Duke Health Ad: Cancer Victims Didn’t Want Cure Enough?
I’ve seen this advertisement three times here in North Carolina, each time feeling an itch as I walked by:
I get that it may be useful to explore all options and to take control of learning about one’s cancer so that one can be a successful advocate for one’s self in a health care bureaucracy. I understand that a doctor who tells cancer patients when treatments are possible can help those patients battle despair.
This message from Duke Health is subtly but importantly different, however. “My Duke oncologist told me, ‘You can do this!’ So I did,” says “Betty” in the ad “about being a cancer survivor.” Wouldn’t it be nice if deciding you can be a cancer survivor would be how a person becomes a cancer survivor? You know, like deciding to become a libertarian? It would be very nice, but that’s not how cancer works. Cancers don’t listen to how much a person cares or how many self-affirmations are uttered.
The message that wanting a cancer cure is the big step in getting a cancer cure is surely useful to Duke Health in getting more customers. But it’s such a damaging message to people struggling with cancer because of its inaccurate corollary: that people who die from cancer didn’t bother enough to get miraculously peppy about their prospects, that if they’d only wished to be a survivor a little harder, survivorship would have come their way.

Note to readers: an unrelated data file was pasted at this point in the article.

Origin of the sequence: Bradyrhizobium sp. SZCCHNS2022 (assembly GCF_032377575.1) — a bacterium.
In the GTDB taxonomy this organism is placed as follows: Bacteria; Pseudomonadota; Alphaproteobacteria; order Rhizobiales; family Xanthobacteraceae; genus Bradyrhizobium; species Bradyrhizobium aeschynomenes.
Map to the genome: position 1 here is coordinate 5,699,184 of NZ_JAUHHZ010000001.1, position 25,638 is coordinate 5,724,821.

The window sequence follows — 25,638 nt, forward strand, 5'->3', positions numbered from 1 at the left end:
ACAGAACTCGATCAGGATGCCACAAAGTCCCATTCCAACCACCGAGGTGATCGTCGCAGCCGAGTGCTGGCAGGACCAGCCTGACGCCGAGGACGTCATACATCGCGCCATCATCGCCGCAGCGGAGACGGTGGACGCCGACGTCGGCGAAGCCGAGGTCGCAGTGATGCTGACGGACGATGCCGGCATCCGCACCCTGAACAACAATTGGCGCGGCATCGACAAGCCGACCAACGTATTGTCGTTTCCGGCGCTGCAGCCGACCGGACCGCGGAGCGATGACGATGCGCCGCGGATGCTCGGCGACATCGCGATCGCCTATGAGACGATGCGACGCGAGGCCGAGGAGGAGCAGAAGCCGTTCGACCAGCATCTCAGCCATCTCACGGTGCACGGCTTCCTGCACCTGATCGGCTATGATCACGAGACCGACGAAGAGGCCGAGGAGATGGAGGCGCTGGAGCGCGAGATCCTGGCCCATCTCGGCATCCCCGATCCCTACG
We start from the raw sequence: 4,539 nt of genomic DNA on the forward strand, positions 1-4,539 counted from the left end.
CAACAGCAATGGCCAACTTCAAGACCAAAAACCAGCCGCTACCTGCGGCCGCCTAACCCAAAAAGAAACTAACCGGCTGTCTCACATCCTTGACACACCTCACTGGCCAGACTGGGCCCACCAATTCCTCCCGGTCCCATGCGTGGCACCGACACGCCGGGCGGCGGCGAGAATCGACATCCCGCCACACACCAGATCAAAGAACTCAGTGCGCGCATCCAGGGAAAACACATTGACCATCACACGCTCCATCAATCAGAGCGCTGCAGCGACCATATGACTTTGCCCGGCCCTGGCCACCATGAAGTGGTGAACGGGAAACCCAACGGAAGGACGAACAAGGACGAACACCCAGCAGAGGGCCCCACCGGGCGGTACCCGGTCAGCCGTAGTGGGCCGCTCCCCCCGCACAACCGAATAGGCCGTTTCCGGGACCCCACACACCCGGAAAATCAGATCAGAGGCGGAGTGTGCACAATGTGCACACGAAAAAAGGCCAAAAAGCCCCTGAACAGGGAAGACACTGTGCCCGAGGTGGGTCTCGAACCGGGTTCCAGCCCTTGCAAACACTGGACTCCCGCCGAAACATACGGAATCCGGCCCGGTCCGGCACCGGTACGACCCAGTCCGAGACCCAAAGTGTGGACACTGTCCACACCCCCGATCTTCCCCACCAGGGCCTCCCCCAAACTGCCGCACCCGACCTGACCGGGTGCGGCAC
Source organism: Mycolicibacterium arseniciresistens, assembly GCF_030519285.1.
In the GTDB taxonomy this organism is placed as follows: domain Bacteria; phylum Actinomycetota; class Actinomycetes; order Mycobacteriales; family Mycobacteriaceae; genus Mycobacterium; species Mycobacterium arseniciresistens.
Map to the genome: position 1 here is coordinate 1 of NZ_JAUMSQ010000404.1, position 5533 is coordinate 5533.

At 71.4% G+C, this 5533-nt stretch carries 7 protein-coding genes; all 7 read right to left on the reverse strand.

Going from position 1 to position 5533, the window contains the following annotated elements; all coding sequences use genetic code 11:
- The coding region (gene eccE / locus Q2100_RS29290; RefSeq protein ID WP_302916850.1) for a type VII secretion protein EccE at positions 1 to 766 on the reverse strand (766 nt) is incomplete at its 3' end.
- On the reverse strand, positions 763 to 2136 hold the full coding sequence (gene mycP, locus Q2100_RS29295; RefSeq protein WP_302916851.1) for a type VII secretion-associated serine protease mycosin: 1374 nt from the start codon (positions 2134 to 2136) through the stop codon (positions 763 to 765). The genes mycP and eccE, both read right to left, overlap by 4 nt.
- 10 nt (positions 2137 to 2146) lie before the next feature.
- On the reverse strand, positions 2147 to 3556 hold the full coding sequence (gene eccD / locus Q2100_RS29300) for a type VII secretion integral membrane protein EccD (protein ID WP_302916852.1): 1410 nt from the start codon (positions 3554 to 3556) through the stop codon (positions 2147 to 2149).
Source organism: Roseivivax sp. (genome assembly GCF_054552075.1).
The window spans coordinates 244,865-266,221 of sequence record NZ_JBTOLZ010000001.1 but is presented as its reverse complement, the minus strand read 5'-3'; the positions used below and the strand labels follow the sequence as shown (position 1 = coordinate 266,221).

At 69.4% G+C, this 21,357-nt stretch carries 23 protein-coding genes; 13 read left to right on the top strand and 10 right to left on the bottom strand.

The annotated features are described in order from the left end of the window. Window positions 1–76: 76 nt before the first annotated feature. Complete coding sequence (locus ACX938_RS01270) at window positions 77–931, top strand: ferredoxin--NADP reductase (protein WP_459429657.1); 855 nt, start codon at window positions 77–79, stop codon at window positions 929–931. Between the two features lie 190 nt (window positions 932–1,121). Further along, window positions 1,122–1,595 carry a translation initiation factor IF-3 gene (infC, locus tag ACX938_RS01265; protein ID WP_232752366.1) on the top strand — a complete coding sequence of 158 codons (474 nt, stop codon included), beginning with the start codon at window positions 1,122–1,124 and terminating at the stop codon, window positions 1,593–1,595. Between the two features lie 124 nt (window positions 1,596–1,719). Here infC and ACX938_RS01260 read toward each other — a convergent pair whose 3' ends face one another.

To be blunt, that’s bullshit. It’s more than bullshit; it’s a redirection of energy away from this biological disease, away from patient needs, toward the need of a health care corporation to sell possibility of survival to desperate people when sometimes there is no reasonable prospect of survival.
People who tell their cancer-struck friends “you can beat this!” or “you’re so strong and determined; if anyone can survive this, you can” are similarly wrong factually speaking. They’re following their need to soothe their own anxiety about the death of a loved one by finding an imaginary comfortable silver lining where a real one may not exist. While comforting themselves, these friends set up a trap for cancer sufferers: you’d better be sunny and cheery about your death sentence! Smile for me!
That’s not what friends are for, but sometimes friends don’t know better or just haven’t thought their messages through. Massive health care corporations with entire marketing departments don’t have that excuse.